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TOPIC: The bomb whistled!

The bomb whistled! 10 Jan 2019 16:18 #1

  • John Anderson
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The Dutch public have been warned it is "strictly ill-advised to lie down on a bomb", after a man did just that for about three hours.

The man came across an unexploded World War Two device while gardening in the town of Venlo on Wednesday.
When it started whistling he covered it with his body, apparently trying to limit the damage.


www.bbc.co.uk/news/world-europe-46828770

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Last edit: by P Bellamy. Reason: Added context to an otherwise bare web link.

The bomb whistled! 10 Jan 2019 22:37 #2

  • Peter Kirk
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I wonder what it was whistling? Boom Bang a Bang perhaps? :)

If it was a hand grenade would that have worked? I have heard stories of soldiers diving on a grenade to save their comrades but most seem to be on the German ones which I don't think was a frag type. One account records that a "potato masher" land very close to a soldier but he survived with just being dazed after being unconscious for a while. I don't know about a Mills type.
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The bomb whistled! 11 Jan 2019 06:22 #3

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John Anderson wrote:

The Dutch public have been warned it is "strictly ill-advised to lie down on a bomb", after a man did just that for about three hours.

The man came across an unexploded World War Two device while gardening in the town of Venlo on Wednesday.
When it started whistling he covered it with his body, apparently trying to limit the damage.


www.bbc.co.uk/news/world-europe-46828770


A strange report. The 'device' may have been a marine marker or similar which contains a chemical that reacts to moisture by producing a gas. Emitted through a small hole this can make a whistling sound.
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The bomb whistled! 11 Jan 2019 15:26 #4

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I was taught that there are two types of hand grenade, offensive and defensive. An offensive grenade is used when attacking , these produce blast but little else, after all you dont want to be caught up by your own shrapnel do you? Hence the phrase "hoist by your own petard". A petard was an early form of bomb. A defensive grenade produces a lot of shrapnel to do maximum damage to anyone assaulting a position.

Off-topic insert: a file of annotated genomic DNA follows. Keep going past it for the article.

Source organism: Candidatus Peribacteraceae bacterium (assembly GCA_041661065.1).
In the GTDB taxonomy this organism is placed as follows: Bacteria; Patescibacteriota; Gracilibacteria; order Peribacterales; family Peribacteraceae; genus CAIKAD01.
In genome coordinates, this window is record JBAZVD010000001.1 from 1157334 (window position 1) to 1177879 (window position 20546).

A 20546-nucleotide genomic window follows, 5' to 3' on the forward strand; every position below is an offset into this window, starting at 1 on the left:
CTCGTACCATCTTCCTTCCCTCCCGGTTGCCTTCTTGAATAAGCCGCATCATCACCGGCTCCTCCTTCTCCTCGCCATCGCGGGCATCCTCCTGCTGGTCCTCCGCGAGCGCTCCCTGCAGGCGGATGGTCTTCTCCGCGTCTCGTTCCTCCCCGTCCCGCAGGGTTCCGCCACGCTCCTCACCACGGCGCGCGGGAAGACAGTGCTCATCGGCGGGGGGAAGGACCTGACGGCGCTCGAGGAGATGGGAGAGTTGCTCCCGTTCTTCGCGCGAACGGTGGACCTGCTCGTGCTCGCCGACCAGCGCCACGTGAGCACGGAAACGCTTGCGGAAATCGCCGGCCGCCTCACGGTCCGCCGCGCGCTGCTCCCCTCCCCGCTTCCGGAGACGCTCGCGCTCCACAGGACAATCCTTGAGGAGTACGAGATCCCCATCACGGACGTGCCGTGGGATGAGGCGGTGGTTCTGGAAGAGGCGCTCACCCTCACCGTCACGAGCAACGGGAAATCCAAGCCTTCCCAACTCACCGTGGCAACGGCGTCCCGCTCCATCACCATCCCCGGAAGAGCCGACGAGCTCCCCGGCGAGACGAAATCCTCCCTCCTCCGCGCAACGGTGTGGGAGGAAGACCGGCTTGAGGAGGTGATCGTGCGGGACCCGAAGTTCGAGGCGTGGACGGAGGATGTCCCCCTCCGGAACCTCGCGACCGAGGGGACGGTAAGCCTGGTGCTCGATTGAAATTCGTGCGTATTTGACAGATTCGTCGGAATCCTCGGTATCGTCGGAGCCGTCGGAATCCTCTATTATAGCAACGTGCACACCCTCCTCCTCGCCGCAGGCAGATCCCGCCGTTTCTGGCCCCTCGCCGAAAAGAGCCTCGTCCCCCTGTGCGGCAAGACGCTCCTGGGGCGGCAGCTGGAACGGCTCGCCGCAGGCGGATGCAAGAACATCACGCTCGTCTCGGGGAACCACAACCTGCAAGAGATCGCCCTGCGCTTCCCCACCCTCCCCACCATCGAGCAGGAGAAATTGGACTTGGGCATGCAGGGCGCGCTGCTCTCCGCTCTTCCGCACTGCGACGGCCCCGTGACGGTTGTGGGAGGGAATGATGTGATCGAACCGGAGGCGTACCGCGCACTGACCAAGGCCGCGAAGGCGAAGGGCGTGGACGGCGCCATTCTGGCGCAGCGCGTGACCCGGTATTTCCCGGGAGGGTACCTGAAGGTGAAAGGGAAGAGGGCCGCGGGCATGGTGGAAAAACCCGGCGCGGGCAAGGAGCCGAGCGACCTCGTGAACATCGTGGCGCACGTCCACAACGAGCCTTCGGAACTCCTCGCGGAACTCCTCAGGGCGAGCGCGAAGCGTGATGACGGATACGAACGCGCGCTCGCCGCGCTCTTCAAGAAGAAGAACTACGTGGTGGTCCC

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The bomb whistled! 11 Jan 2019 22:08 #5

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I would have thought it would be the other way around because a defensive grenade is more likely to used against people close to you but an offensive will be thrown into enemy positions some distance away.

But I see the defensive ones are fragmentation because used from behind some sort of cover like a wall. Sounds very dodgy to me!

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Last edit: by mbriscoe.

The bomb whistled! 12 Jan 2019 10:37 #6

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And to confuse things slightly, Britain just uses offensive hand grenades. But does it? Im wondering as I type this if the grenade launcher that fits under the SA80 has replaced hand grenades?

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The bomb whistled! 12 Jan 2019 11:42 #7

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Are the various types of stun/acoustic grenades replacing the more deadly types? Safer in this day and age where collateral damage is avoided. Better to leave innocent civilians with a severe headache than splattered on the walls.
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The bomb whistled! 12 Jan 2019 12:13 #8

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Peter Kirk wrote: Are the various types of stun/acoustic grenades replacing the more deadly types? Safer in this day and age where collateral damage is avoided. Better to leave innocent civilians with a severe headache than splattered on the walls.


So they can get a dodgy lawyer to sue the UK government for a few million pounds?

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